Saving Money in Today’s Economy

If you’re like most Americans, you’re most likely searching for ways to save money now more than ever.

 

But saving money, according to financial planners, isn’t just about increasing the amount of money that you contribute to your retirement or college savings plans. It’s also about scouring the expense side of your budget, searching for ways to save a buck or two, or perhaps even more.

 

To be sure, financial planners can help you analyze your balance sheet and income statements to help you find common and not-so-common places to save and earn more money. Here’s a list of what financial planning professionals and other experts often suggest that you do get the most out of your money.

 

Sign up and contribute to your 401(k) retirement plan. If you have a 401(k) plan at work and you’re not participating, sign up to contribute. Any money saved via automatic payroll deductions in such plans will force you to reduce your spending in other areas. The Internal Revenue Service (IRS) limit for individuals is $16,500 for 2011. If you are 50 or older the limit is $22,000. “And even though many companies have suspended making matching contributions, it still makes sense to contribute because of the tax benefits,” said FPA member Marie DeCaprio, CFP®, of MCD Advisors. Your contribution is made with pre-tax dollars.

Raise your deductibles. Look through your insurance policies to see if you can raise your deductibles. Make sure you have enough money in your emergency fund to cover those deductibles before making any changes. Also, look at your policies costs that are not necessary, including life insurance on a child.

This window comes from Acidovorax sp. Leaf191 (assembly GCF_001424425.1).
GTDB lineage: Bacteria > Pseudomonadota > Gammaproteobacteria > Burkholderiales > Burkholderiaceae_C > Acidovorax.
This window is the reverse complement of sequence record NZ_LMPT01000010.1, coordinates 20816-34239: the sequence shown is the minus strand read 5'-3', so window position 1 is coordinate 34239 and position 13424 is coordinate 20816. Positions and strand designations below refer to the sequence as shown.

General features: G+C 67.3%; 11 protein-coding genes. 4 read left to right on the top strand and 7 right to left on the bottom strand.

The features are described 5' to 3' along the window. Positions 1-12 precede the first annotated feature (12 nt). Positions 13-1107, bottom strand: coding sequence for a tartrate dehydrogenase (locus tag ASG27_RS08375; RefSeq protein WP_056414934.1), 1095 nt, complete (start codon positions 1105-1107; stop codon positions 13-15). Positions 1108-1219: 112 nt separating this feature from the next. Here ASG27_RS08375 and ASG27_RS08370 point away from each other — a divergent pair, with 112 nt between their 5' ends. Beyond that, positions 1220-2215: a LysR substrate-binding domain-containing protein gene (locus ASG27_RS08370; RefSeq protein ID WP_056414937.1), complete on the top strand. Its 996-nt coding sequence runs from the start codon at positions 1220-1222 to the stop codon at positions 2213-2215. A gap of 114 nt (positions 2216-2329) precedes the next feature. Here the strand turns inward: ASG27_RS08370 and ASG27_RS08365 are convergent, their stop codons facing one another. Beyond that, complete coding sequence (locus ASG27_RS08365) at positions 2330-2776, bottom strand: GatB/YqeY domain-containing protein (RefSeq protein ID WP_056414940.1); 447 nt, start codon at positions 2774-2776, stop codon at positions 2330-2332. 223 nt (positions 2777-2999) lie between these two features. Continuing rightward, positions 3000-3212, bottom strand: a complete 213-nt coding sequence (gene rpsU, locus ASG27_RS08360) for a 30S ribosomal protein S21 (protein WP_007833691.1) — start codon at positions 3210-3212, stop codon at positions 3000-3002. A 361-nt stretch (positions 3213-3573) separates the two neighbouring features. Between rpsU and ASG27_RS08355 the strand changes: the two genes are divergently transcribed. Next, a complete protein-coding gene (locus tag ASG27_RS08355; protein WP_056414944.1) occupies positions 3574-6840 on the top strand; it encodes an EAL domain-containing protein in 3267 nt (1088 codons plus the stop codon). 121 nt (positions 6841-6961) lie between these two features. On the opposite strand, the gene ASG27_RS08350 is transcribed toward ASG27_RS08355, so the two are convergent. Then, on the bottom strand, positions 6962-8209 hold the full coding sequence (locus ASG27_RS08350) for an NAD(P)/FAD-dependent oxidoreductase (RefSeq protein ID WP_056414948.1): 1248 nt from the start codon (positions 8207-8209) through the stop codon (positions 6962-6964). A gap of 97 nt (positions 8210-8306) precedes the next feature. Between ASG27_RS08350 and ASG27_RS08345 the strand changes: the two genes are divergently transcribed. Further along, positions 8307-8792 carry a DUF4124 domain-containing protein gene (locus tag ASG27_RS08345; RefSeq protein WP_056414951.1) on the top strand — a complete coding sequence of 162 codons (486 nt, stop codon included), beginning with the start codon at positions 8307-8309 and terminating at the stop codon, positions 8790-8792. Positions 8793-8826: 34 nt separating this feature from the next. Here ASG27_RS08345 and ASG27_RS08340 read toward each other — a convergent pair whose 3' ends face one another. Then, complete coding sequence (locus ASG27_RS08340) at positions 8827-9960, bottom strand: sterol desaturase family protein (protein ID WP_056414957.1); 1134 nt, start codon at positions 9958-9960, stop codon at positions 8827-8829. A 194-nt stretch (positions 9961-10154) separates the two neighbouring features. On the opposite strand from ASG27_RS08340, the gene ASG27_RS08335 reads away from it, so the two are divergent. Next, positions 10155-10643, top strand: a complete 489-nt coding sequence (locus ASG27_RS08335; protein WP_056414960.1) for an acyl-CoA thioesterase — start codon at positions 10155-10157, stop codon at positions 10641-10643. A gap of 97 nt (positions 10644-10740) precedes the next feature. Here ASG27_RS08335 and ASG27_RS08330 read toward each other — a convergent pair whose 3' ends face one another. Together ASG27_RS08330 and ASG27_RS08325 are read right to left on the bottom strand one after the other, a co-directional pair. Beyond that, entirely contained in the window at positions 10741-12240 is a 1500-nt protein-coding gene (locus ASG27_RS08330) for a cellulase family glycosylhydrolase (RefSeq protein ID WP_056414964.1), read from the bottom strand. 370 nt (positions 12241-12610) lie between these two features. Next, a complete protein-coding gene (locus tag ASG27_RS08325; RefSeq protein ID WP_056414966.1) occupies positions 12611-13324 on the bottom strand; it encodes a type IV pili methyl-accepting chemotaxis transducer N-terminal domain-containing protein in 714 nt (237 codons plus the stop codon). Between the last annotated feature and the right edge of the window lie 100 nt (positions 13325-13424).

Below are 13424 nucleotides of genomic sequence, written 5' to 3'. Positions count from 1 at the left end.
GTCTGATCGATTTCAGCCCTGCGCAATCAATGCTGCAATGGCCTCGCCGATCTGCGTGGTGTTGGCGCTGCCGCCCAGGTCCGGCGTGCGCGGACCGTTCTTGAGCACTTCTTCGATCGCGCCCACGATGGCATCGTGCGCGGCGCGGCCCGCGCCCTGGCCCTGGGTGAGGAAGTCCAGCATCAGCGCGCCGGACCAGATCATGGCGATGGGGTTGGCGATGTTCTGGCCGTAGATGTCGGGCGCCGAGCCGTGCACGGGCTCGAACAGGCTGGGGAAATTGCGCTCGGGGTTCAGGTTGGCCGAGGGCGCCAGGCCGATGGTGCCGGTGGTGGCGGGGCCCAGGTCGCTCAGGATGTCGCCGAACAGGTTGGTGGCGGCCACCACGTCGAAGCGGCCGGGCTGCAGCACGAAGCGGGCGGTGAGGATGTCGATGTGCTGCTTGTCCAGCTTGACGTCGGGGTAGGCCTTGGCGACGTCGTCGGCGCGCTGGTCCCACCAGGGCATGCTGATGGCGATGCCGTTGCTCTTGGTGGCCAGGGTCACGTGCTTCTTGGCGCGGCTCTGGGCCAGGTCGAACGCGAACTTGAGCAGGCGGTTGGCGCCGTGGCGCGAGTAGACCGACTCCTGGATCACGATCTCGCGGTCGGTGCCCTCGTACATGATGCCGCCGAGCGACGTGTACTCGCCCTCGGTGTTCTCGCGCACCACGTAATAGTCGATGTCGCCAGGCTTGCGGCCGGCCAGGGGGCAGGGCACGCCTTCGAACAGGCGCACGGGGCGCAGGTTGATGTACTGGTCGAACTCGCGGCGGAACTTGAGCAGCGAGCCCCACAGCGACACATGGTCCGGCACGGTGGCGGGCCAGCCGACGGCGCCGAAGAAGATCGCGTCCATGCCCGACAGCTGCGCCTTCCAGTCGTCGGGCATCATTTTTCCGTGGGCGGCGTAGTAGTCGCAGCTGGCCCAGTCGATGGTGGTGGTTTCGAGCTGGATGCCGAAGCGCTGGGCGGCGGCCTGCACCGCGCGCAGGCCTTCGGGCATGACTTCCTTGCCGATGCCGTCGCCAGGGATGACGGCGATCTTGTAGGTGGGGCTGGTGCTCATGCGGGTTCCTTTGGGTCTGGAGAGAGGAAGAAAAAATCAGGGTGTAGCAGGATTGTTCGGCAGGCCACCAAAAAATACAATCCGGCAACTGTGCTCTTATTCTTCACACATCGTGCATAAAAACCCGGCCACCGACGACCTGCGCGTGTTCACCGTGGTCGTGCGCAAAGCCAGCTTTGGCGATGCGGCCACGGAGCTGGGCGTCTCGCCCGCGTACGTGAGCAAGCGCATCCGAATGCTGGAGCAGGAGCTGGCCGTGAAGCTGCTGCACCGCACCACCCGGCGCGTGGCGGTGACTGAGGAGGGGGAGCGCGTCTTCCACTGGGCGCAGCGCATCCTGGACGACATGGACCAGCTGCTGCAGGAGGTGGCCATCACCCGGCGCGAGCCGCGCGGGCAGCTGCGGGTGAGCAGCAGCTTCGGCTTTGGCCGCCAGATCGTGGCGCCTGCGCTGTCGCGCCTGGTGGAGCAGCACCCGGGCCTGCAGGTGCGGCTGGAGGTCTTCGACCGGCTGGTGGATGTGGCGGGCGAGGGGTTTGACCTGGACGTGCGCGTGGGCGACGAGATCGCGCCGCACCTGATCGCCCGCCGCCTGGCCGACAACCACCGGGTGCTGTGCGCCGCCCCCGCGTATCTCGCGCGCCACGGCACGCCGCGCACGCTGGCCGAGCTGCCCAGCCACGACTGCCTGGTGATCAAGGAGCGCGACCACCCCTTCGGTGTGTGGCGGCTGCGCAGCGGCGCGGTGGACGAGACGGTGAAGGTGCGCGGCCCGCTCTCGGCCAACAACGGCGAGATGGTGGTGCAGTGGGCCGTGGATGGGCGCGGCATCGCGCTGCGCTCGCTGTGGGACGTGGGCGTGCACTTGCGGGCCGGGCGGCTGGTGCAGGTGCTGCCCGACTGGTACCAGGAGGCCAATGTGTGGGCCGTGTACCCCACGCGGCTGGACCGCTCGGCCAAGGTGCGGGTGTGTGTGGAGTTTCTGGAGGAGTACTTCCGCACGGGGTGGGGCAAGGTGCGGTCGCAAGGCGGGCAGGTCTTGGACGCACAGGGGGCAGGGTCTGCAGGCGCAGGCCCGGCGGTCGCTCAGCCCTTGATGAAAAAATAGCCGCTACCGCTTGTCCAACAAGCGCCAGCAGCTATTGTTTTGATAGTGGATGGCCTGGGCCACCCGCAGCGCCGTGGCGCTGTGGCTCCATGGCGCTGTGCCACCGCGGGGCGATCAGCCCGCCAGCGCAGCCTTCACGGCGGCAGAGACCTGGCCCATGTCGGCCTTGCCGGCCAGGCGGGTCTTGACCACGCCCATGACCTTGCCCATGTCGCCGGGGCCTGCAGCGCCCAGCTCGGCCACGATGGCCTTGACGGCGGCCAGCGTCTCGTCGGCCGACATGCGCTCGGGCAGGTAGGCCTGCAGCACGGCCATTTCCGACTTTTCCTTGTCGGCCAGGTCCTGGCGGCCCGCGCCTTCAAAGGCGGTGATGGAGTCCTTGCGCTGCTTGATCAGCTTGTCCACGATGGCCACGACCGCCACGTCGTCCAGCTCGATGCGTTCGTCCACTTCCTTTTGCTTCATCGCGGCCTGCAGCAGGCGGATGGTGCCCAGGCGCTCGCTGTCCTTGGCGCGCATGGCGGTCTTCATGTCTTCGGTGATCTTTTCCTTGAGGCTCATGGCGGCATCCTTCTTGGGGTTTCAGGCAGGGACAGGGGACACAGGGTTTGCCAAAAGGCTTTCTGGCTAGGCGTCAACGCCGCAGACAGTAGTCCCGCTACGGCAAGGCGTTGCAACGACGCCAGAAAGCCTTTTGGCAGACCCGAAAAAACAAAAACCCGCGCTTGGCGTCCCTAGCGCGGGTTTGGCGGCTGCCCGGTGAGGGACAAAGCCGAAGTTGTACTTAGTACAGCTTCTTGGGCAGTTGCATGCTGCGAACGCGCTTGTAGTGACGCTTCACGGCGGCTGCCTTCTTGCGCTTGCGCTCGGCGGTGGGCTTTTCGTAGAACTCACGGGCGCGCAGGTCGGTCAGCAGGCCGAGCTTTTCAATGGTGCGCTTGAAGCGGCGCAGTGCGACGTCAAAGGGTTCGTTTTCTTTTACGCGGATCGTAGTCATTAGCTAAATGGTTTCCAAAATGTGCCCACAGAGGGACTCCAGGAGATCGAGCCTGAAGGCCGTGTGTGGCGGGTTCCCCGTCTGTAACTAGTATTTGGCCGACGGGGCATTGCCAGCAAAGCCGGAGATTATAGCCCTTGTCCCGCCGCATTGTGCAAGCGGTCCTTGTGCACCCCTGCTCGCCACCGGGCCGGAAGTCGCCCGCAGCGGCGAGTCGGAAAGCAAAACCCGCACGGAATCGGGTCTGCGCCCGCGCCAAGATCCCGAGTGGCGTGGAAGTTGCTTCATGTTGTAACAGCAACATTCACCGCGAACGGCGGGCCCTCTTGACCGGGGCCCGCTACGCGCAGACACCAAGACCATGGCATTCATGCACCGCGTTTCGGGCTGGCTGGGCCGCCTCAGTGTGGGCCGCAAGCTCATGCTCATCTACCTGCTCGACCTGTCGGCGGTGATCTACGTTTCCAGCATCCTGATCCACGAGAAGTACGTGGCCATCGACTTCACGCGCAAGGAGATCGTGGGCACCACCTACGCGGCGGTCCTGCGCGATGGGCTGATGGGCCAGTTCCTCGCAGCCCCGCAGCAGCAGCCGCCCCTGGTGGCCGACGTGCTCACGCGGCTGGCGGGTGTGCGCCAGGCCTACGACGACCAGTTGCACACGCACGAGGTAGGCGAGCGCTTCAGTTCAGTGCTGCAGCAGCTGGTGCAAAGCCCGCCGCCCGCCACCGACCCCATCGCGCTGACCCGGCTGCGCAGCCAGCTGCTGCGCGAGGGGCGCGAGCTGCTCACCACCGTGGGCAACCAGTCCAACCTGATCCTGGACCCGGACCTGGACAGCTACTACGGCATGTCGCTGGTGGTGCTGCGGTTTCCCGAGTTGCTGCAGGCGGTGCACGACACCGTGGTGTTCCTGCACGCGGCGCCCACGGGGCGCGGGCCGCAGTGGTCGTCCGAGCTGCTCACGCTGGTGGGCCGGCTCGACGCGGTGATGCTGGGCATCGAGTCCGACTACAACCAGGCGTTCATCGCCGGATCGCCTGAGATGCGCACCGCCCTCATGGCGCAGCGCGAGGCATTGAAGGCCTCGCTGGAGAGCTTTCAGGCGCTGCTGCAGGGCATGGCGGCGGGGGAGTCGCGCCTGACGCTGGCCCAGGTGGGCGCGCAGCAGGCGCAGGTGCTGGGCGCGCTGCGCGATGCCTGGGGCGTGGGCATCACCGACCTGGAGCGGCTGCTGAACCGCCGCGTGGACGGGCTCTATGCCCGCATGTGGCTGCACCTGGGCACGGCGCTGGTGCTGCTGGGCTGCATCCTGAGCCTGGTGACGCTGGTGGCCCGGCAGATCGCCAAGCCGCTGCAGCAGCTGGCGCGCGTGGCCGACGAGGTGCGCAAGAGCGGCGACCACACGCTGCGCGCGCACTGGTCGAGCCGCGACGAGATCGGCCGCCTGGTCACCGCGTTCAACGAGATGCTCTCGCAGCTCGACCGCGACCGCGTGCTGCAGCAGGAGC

Scour your every day spending, especially groceries. “I recommend hitting the grocery store every other week for a major shopping spree with list and sale circular in hand,” DeCaprio said. “Then in between just do a quick shop for essentials and perishables. In other words, limit the number of times you enter the store because the more frequently you go shopping the more apt you are to come home with stuff you really don’t need. You’ll probably eat healthier as well.”

Set the “money you save” aside. “If you save money by using coupons when shopping for groceries or by buying items on sale, consider setting the dollar amount saved in a jar or savings account,” said FPA member K. Esther Szabo, CFP®, of KK Wealth Advisors. “That’s how I got enough money for my first Individual Retirement Account (IRA) contribution,” she said. Szabo recommends depositing your spare change into a bank savings account. It will help you develop the habit of saving money. Plus, you’ll earn some interest on the amount you accumulate.

Stop eating out. “The biggest way people can save money is by limiting the number of times they eat out,” DeCaprio said. This will save money over many years because eating home-cooked foods is significantly cheaper than eating out in a restaurant or getting take out.”

Track your spending. “I don’t know any way to save money without tracking spending,” DeCaprio said. “You can use a software program, spreadsheet, or pen and paper. But no matter what you use, just do it. Once you know where your money is going, you can find ways to cut back.”

Divide your big ticket items into 12 buckets. If you have large annual expenses, such as property taxes, insurance payments, and the like, Szabo suggests that you divide the amount by 12 and save that amount regularly into a savings account. Thus, when the bill is due you can electronically transfer the funds over to your checking account. If you are still lucky enough to get a bonus, save the bonus and use it for these expenses.

Pay your credit card weekly or twice per month. Rather than using your credit card all month and then getting a big bill, Szabo recommends you check your credit card balance weekly or every two weeks and pay down the balance each time. This, she says, “builds more awareness into the actual cash you have on hand.”

News Reporter

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